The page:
V. Requirement of the human body for I

So far, the optimal daily requirement for I has been estimated at 6 mg of iodide for the thyroid gland and 5 mg of iodine for the mammary glands. The adrenal glands may also require adequate levels of I for normal function. A recent study of female rats exposed to noise stress revealed a decreased adaptability to stress when these rats were placed on an I-deficient diet. There was an attenuation of the pituitary adrenal axis to stress that persisted after functional recovery of the pituitary thyroid axis. Therefore, this effect of I on the adrenal response to stress is totally independent of thyroid hormones.

Certain roles of I in wellbeing and protection against infections, degenerative diseases and cancer may not involve its action on specific organs and tissues. Instead, such properties of I, affecting every cell in the human body, may depend on its concentration in biological fluids. Derry (54) has reviewed some beneficial properties of I: the antimicrobial effect of I in organs capable of concentrating it to reach effective I levels; the apoptotic property of I in the body’s surveillance mechanism against abnormal cells; the ability of I to trigger differentiation, moving the cell cycle away from the undifferentiated characteristic of breast cancer, for that matter of all cancer. Besides, as a halogen, and because of its large size, I has the ability to markedly enhance the excited singlet to triplet radiationless transition (55). Reactive oxygen species causing damage to DNA and other macromolecules, are usually excited singlet with a high energy content released rapidly, and characterized by fluorescence, whereas the corresponding triplet state contains lower energy levels which are released slowly, expressed as phosphorescence. Such an effect of I would depend on its concentration in biological fluids. Using a rudimentary phosphoroscope, Szent-Gyorgy was able, 50 years ago, to demonstrate this effect of I on the singlet ? triplet radiationless transition, at a concentration of 10-5 M (56). It is likely that this effect would persist at 10-6 M, which would correspond to a serum I level of 12.7 ug/100 ml. Such a level is easily achieved with I intake in the range consumed by mainland Japanese. This effect of I would markedly decrease the oxydative burden of the body, having a beneficial impact upon degenerative diseases and cancer. Protection of the thyroid from radioiodine fall out in cases of nuclear attack and accident would benefit from the recommended daily intake of I, discussed above. The equivalent of 2 drops of Lugol solution (12.5 mg I) daily would maintain a low radioiodine uptake by the thyroid gland (3-4%). Since the greatest damage to the thyroid occurs during the first few hours of radiation exposure (57), this recommended level of I would serve as a prevention in cases of unexpected exposure.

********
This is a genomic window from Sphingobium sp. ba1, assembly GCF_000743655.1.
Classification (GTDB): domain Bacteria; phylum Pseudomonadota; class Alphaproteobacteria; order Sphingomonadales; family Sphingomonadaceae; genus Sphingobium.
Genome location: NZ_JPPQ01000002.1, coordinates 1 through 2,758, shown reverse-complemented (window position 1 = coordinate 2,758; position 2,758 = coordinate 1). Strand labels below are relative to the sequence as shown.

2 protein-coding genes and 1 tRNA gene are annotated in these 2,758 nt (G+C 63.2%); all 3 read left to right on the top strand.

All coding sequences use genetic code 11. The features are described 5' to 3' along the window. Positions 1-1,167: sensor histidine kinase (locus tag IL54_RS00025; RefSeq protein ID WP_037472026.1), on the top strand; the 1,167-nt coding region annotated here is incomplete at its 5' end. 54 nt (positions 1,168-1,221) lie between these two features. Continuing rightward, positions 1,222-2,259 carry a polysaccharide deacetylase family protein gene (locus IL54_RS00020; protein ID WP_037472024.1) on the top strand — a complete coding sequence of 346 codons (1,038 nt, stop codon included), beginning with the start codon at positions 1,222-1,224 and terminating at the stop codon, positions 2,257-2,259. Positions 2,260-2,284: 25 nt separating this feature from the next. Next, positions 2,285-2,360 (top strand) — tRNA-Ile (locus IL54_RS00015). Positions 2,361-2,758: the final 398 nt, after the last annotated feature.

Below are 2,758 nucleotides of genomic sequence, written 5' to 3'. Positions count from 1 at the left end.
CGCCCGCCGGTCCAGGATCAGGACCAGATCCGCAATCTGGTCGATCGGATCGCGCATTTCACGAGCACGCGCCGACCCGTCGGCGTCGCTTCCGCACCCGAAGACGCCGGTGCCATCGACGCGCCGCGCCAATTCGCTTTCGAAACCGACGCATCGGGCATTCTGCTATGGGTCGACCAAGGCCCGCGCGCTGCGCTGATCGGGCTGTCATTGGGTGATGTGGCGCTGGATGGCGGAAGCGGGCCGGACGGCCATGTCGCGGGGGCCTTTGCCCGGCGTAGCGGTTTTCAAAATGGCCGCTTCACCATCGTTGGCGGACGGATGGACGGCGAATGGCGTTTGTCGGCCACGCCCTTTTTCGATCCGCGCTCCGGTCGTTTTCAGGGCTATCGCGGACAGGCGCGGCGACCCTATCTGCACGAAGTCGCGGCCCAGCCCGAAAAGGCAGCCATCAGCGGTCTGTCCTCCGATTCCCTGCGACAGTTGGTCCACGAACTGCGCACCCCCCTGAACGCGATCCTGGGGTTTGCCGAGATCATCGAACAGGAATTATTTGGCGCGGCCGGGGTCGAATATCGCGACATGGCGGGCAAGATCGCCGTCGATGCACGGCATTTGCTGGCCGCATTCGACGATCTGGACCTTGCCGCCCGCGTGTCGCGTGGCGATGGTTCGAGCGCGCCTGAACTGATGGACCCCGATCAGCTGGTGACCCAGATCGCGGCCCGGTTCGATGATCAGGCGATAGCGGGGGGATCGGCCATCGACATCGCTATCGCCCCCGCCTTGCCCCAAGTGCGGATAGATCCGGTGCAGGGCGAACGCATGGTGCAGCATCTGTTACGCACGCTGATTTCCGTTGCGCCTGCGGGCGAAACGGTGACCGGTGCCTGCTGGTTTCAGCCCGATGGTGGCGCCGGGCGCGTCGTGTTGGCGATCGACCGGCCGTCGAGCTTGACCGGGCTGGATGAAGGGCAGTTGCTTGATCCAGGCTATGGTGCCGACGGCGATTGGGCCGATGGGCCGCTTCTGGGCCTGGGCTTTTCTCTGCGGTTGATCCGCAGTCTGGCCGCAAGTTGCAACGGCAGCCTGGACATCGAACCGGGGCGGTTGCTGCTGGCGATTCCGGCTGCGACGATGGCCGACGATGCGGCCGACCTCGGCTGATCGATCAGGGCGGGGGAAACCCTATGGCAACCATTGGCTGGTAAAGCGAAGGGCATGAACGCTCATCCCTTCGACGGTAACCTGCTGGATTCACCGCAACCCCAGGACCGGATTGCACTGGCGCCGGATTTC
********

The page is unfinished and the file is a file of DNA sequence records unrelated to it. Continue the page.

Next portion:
Collective experience may have played a role in the choice of 2 drops of Lugol daily for I supplementation (43). Amazingly, 0.1 ml (2 drops) of Lugol contains 5 mg iodine and 7.5 mg iodide as the potassium salt, the near perfect total amount of I and ratio of iodine over iodide, for sufficiency of the thyroid and mammary glands. This amount of Lugol solution would then represents an ideal form of orthoiodosupplementation. Based on the above criteria for I sufficiency of the whole human body, the mainland Japanese represent the only population in the world consuming adequate amounts of I. Thyroid function is higher in normal Japanese woman, a low risk population for breast cancer than in normal British women who are at high risk for breast cancer (11). When 5 different ethnic groups living in Hawaii were compared with British women and mainland Japanese women, the latter showed the highest serum levels of Free T4. There was a significant and inverse correlation (p<0.001) between serum Free T4 and the incidence of breast cancer in these 7 groups with mainland Japanese women showing the lowest incidence (11,12). Since T4 therapy in I-deficient women increased their risk for breast cancer (17), the significant correlation between serum Free T4 and breast cancer is not necessarily indicative of a protective role of T4. Instead, this correlation may point to the higher I levels in Japanese women, expressed as increased thyroid function. Prasad et al (58) reported significantly lower serum T4 and higher serum T3 levels in 40 women with histologically confirmed breast cancer, compared to 10 normal controls. Although these authors did not measure urine I levels in those cases, the pattern they reported in women with breast cancer is typical of I deficiency: increased T3 levels and lower T4 levels to compensate for the limited availability of I (30).

VI. Physician-supervised orthoiodosupplementation